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EV Start-Ups Struggle to Offer Functionality of Tesla, Mass-Market Brands in Vehicle Smartphone Apps


Usage of an auto manufacturer’s mobile app remains high, according to the J.D. Power OEM EV App Benchmark Study. Even though app usage by owners of gas-powered vehicles has increased during recent years, owners of electric vehicles (EVs) are still more likely to use their app on a more regular basis, especially for needs like checking range information or viewing active charging status. More than 50% of EV owners use their brand’s app at least half of the time they drive, indicative of an app’s importance and reliance.

“For the most part, owners are still very dissatisfied with the functionality and speed of the EV apps that are on the market,” said Jason Norton, senior manager of global automotive consulting at J.D. Power. “Manufacturers need greater focus on these critical areas, creating a user experience which aligns with other frequently used consumer apps. For instance, banking customers would probably not wait 60 seconds to view their account balances on their bank’s app, so why would EV owners wait that long to confirm that their vehicle doors are locked?”

Following are key findings of the 2022 study:

  • It’s all about charging: Nearly three-fourths (70%) of EV owners say that they use their app at least every other drive to monitor the charging process and view their available range. While owners predominately charge their vehicles at home, 85% say they still desire the ability to find charging stations in case they need one while being on the road.
  • Feature desirability is high—and owners want more: Of the 20 most common app features, 15 features were cited as desirable by 70% of EV owners. Surprisingly, though, only eight features are widely available. There also are new advanced features—such as phone as a key—that more owners want added to an app but are only being offered by a few manufacturers.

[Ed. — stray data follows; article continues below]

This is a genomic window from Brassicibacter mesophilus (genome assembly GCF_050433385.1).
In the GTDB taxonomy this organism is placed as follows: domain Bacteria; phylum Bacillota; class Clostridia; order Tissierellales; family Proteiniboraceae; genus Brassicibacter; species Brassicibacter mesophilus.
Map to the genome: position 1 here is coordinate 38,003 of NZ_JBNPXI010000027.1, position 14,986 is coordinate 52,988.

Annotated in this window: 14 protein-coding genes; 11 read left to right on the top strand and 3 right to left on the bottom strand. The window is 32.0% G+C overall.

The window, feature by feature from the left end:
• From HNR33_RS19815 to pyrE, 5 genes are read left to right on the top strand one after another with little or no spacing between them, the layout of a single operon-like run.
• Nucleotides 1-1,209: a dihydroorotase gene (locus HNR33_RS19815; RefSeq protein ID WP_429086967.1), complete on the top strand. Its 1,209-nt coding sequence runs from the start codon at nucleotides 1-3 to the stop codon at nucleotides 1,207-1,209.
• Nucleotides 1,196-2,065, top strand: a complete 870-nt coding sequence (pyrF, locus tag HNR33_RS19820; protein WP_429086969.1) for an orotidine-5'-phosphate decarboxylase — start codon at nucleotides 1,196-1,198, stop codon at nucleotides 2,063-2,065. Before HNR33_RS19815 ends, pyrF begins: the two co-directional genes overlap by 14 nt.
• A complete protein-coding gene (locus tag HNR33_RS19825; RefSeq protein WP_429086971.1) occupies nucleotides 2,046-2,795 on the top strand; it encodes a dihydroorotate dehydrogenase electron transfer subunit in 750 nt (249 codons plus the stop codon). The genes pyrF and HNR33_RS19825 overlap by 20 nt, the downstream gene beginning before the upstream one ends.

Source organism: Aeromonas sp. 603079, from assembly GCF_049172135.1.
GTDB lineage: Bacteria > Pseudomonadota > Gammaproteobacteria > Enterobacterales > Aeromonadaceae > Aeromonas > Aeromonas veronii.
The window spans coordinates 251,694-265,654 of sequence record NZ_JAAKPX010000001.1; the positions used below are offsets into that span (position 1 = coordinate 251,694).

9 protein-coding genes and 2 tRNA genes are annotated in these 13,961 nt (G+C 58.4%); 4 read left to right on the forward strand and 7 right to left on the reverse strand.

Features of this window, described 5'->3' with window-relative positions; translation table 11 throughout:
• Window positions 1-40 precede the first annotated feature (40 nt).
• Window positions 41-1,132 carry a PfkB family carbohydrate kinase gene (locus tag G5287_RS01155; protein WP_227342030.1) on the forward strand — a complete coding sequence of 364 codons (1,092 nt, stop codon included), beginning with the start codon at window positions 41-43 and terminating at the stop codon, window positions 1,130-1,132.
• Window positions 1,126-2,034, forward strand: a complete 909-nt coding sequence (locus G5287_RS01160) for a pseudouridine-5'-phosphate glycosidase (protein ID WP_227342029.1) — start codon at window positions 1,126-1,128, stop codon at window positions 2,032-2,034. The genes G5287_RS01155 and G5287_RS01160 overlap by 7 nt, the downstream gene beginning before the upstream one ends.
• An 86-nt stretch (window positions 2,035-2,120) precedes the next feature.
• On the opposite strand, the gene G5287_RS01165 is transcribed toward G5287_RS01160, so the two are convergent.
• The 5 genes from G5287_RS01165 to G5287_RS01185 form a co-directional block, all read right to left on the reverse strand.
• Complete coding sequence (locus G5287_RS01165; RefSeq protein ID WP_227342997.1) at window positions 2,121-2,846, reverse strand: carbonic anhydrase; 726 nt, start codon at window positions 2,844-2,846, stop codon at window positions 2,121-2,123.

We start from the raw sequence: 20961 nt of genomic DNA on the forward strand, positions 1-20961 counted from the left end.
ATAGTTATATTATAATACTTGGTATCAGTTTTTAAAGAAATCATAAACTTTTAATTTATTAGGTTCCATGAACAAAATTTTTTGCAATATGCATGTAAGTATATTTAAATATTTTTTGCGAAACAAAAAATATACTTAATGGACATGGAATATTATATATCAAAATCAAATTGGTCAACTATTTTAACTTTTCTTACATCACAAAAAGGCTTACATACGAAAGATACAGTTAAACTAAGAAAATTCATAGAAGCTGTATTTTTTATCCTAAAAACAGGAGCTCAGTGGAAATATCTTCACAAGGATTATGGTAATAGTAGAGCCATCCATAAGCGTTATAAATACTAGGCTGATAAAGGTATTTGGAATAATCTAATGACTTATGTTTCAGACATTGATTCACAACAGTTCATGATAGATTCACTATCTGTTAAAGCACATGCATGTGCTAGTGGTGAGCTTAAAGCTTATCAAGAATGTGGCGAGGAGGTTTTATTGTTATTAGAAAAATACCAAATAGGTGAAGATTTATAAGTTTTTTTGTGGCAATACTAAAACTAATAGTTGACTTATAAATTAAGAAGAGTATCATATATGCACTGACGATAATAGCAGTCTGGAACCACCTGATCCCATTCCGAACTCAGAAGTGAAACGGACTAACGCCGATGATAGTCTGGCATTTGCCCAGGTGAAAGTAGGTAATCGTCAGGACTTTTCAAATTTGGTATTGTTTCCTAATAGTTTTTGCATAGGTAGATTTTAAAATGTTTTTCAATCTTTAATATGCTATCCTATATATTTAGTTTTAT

• Dealer help needed: Similar to the introduction of Bluetooth in vehicles several years ago, an EV app’s features need to be explained to owners by dealership personnel. Nearly one-third (32%) of owners say they have never used their EV app because they don’t know how to do so.
  • Owners don’t want to pay: The primary reason that owners stop using their EV app is that the free trial period expires. Owners are still stating that they are not willing to pay for a manufacturer’s EV app—especially for those brands that previously offered a free app but now want to charge for it.

According to the expert benchmarking, the top-performing EV apps are the FordPass, Tesla, MyHyundai, Kia Access and Genesis Intelligent Assistant.

While Tesla, the volume leader in EV sales, does very well with its mobile app and continues to add content, some recent EV start-ups (e.g., Lucid, Rivian) are falling short in charging functionality, speed of the app and general content offered in their app.

“New EV start-ups need to better understand consumer expectations, ensuring that their mobile apps meet the standards of established EV manufacturers like Tesla and other brands that already put a lot of work in their digital offerings,” said Fabian Chowanetz, director of automotive consulting at J.D. Power Europe. “Many of these new players in the EV market are not providing the necessary app content that owners are seeking. For example, owners want the ability to find charging stations, set up the charging process and information on electric driving or advanced technology.”

The OEM EV App Benchmark Study gauges EV owners’ experience with their brand’s mobile app. Insights are derived from surveying EV owners and an expert benchmarking assessment of the most relevant EV mobile apps. Results are based on a standardized evaluation approach relying on more than 300 best practices for vehicle apps that include more than 60 EV-specific attributes.

The expert benchmarking includes apps from the top 20 brands that sell EVs in the United States and Europe. This year, 15 models were evaluated in the United States and six in Europe. More than 1,000 EV owners in the United States were surveyed in March 2022.

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